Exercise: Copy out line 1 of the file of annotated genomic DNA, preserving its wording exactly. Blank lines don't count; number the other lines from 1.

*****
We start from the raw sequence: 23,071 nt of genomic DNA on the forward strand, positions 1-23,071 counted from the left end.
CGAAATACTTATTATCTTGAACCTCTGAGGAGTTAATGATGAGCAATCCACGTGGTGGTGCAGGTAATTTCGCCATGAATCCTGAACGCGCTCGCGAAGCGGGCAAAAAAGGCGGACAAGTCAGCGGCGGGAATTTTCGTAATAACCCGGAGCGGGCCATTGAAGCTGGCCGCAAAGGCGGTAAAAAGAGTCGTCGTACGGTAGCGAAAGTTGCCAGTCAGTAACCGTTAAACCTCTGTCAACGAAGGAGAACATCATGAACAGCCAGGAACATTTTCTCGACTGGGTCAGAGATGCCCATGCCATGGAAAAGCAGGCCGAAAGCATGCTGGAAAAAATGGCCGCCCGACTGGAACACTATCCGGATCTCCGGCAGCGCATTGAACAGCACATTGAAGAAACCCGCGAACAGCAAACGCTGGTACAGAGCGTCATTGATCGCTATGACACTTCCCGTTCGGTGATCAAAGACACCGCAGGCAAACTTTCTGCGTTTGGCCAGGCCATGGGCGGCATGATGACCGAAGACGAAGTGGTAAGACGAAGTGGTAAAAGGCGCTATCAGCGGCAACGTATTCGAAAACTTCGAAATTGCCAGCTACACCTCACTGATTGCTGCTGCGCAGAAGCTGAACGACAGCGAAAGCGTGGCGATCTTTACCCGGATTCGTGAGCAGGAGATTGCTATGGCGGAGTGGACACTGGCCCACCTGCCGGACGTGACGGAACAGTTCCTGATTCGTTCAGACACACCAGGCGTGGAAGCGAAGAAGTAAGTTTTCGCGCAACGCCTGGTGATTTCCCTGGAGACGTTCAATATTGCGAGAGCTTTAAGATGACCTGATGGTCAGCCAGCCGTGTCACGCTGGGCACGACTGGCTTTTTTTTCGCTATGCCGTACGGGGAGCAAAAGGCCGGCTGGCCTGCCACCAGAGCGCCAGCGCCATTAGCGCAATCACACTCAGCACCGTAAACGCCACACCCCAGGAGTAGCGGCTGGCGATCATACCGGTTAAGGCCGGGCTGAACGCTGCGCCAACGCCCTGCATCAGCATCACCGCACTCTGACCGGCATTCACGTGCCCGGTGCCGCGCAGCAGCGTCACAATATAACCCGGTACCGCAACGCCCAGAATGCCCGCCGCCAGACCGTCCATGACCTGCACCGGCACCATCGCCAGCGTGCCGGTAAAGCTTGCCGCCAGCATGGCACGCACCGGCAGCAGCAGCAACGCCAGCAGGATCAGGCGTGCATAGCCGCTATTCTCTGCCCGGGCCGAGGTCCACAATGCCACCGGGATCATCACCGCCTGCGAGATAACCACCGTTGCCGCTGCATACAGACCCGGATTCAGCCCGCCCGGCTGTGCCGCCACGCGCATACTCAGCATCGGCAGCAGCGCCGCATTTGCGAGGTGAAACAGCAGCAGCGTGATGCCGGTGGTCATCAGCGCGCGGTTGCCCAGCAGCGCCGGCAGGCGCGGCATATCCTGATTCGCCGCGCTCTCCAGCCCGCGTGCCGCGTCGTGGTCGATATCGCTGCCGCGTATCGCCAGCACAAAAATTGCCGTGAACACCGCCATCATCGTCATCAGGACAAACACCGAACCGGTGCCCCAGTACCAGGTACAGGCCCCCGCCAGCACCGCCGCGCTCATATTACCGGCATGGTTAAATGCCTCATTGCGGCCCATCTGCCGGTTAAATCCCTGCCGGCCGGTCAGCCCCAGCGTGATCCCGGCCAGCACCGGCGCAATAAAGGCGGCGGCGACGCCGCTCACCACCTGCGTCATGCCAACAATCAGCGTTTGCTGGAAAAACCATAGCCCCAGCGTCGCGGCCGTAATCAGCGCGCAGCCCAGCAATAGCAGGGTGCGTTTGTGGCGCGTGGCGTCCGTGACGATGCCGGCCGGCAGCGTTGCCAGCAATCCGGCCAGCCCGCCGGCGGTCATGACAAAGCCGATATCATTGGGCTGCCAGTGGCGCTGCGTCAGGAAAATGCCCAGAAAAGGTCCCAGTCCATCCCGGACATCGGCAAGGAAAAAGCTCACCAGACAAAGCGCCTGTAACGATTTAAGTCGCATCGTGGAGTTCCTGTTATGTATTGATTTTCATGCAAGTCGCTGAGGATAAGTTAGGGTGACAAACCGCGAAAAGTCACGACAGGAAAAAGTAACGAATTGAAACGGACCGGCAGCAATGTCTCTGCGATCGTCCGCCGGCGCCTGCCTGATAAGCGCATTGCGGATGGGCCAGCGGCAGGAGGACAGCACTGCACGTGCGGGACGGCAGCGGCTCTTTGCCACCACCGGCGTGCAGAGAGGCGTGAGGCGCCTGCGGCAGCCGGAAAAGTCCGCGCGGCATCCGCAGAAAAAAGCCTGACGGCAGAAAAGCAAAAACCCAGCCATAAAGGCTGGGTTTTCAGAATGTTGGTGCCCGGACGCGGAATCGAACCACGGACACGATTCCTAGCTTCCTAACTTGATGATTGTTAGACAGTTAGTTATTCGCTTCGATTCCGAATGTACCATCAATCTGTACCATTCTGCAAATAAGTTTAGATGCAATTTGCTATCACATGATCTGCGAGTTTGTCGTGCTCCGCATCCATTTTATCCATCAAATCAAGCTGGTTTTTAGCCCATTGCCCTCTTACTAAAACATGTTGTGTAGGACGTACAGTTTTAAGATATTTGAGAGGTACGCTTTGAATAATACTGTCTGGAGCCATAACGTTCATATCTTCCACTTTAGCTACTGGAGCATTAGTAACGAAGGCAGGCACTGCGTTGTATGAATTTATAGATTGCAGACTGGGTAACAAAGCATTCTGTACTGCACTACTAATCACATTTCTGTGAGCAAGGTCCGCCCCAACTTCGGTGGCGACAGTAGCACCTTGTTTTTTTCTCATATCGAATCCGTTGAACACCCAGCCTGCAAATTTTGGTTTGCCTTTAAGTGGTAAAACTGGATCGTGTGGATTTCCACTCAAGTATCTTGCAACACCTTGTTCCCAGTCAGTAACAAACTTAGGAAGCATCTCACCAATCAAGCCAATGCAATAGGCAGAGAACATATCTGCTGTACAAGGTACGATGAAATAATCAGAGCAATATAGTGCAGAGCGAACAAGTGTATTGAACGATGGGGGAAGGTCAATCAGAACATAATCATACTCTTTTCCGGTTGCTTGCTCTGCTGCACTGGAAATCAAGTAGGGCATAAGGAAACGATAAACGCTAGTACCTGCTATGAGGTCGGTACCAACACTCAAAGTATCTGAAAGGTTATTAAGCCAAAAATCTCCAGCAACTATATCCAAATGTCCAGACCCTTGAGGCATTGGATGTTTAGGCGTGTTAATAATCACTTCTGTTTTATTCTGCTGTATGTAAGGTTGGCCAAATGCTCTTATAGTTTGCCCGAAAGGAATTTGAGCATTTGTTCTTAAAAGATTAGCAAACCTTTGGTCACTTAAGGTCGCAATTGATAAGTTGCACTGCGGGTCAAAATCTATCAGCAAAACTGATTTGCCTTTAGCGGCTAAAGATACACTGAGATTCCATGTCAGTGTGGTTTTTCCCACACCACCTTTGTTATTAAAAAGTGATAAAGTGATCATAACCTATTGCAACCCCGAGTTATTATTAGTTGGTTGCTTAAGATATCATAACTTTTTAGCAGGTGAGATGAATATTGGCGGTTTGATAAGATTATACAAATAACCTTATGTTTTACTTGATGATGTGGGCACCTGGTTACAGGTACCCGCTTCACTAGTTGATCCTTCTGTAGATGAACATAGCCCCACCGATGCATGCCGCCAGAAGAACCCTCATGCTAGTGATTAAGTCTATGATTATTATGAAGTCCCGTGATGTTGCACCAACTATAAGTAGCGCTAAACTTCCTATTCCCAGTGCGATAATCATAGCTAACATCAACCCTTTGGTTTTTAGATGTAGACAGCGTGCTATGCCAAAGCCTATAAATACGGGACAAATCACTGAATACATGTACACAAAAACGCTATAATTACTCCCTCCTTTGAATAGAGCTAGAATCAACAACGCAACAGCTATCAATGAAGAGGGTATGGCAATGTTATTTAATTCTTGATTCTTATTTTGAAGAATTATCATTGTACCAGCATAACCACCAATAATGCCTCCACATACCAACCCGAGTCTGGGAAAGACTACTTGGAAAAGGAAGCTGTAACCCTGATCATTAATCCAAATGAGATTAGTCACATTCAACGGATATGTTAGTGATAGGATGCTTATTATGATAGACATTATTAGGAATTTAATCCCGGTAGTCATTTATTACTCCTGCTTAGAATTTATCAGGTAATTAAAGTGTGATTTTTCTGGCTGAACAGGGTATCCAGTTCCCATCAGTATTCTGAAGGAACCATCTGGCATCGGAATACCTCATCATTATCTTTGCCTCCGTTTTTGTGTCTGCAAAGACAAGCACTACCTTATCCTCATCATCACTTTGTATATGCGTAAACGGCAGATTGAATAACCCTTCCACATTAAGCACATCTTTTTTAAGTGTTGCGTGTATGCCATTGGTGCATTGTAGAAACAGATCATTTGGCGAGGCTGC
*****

We start from the raw sequence: 23,071 nt of genomic DNA on the forward strand, positions 1-23,071 counted from the left end.